Matrix Blog

South Florida

The Price A Buyer Is Willing To Pay Is Not Always Market Value

December 27, 2005 | 12:01 am | |
Source: Source: St. Petersburg Times

I have always found it interesting that many real estate professionals define market value as the price someone is willing to pay for a property. However this assumption can often be far from reality and is why real estate brokers and real estate appraisers can be at odds on some transactions.

The real estate broker’s job is to get the highest price for the listing they represent, while the real estate appraiser (abridged version) has the responsibility of estimating the reasonable value that a fully informed buyer and a fully informed seller would likely agree on.

What happens when the seller is located on a parcel of land that is of key importance to a larger adjacent development? Thats where reality leaves the picture.

Take this example, which occured recently in St. Petersburg Florida [St. Pertersburg Times]. A modest house was purchased for $76,000 in 1992 and underwent little improvements. The property just recently sold for $1M after being appraised for $141,200. Its a small house on 1/10 of an acre.

The property was a key parcel in a larger development plan and the seller was willing to pay significantly more for the property. A typical mortgage lender would never provide financing on this house for this value because the price paid reflects the investment value to the buyer, not market value to the typical buyer.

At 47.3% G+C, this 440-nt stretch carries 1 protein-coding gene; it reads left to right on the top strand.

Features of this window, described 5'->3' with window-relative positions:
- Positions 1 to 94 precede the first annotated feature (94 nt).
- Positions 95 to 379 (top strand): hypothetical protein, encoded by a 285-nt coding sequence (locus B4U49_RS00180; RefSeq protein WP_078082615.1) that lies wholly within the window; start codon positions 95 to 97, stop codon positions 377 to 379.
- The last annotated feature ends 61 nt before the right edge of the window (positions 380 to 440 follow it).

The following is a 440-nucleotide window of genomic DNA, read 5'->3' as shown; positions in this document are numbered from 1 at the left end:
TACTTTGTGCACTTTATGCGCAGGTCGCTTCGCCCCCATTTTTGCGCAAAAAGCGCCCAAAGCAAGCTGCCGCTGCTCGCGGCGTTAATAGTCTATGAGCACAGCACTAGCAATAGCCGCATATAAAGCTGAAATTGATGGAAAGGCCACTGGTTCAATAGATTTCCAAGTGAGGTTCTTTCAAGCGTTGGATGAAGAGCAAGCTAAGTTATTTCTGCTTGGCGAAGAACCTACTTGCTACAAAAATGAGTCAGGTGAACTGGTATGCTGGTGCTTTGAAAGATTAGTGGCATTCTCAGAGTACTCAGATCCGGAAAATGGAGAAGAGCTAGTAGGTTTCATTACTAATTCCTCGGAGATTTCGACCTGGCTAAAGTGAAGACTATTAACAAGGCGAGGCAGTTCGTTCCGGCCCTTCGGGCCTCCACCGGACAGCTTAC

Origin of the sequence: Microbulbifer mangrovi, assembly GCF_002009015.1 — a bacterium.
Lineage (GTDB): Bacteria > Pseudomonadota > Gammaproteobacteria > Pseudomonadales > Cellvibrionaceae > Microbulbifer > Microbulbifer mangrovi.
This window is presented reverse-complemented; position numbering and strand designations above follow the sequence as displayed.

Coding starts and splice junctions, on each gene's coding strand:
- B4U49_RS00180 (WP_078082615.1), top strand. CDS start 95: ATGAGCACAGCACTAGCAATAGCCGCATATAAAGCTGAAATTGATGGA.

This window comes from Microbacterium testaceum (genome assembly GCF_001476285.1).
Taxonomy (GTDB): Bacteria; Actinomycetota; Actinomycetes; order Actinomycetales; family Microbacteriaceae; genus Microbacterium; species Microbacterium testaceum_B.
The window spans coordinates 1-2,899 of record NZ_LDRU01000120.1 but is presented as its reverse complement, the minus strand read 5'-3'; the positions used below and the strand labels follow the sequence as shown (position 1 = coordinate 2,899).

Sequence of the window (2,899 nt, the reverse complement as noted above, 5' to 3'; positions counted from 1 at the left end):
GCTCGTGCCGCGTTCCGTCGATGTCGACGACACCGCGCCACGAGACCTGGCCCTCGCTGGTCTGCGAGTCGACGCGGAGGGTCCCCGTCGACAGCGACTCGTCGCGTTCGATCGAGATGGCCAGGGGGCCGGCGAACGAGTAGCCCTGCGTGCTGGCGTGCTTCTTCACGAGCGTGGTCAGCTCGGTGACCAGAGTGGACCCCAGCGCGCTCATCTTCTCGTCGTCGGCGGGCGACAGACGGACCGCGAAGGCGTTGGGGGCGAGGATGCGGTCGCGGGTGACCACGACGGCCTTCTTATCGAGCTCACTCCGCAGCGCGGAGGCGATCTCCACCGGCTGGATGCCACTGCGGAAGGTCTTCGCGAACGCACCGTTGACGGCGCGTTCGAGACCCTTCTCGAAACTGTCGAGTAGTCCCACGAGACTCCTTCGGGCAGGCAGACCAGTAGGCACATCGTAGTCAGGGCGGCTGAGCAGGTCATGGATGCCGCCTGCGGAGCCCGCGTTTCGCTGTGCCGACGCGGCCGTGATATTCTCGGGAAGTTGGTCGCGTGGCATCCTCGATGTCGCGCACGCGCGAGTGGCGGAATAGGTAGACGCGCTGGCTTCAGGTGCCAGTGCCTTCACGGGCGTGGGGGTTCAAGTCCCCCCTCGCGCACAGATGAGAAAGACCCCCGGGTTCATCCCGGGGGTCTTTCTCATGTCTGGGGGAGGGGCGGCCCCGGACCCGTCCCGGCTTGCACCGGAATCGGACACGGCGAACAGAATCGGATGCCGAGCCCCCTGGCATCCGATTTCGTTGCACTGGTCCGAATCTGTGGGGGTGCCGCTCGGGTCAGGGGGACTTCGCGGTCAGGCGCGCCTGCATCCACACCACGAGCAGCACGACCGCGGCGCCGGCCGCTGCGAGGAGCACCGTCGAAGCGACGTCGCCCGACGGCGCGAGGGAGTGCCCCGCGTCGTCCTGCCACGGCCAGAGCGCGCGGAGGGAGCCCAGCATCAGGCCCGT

Operation Quick Flip: Finally Someone Gets Serious And May Actually Do Something About Mortgage Fraud

December 15, 2005 | 12:01 am |

The FBI provided a press release today concerning [Quick Flip] [FBI]

Operation Quick Flip is designed to show that federal law enforcement recognizes the mortgage fraud threat.

This is great news!

Mortgage Fraud is one of the fastest growing white collar crimes in the United States.

“Mortgage Fraud is defined as a material misstatement, misrepresentation, or omission relied upon by an underwriter or lender to fund, purchase, or insure a loan.

There are two types of Mortgage Fraud: fraud for property and fraud for profit:

  • Fraud for Property – 20% of all mortgage fraud – usually involves the borrower as the perpetrator on a single loan. The borrower makes a few misrepresentations, usually regarding income, personal debt, and property value, or there are down payment problems. The borrower wants the property and intends to repay the loan.

  • Fraud for Profit involves industry professionals. There are generally multiple loan transactions with several financial institutions involved. These frauds include numerous gross misrepresentations including: income is overstated, assets are overstated, collateral is overstated, the length of employment is overstated or fictitious employment is reported, and employment is backstopped by co-conspirators. The borrower’s debts are not fully disclosed, nor is the borrower’s credit history, which is often altered. Often, the borrower assumes the identity of another person (straw buyer). The borrower states he intends to use the property for occupancy when he/she intends to use the property for rental income, or is purchasing the property for another party (nominee). Appraisals almost always list the property as owner-occupied. Down payments do not exist or are borrowed and disguised with a fraudulent gift letter. The property value is inflated (faulty appraisal) to increase the sales value to make up for no down payment and to generate cash proceeds in fraud for profit.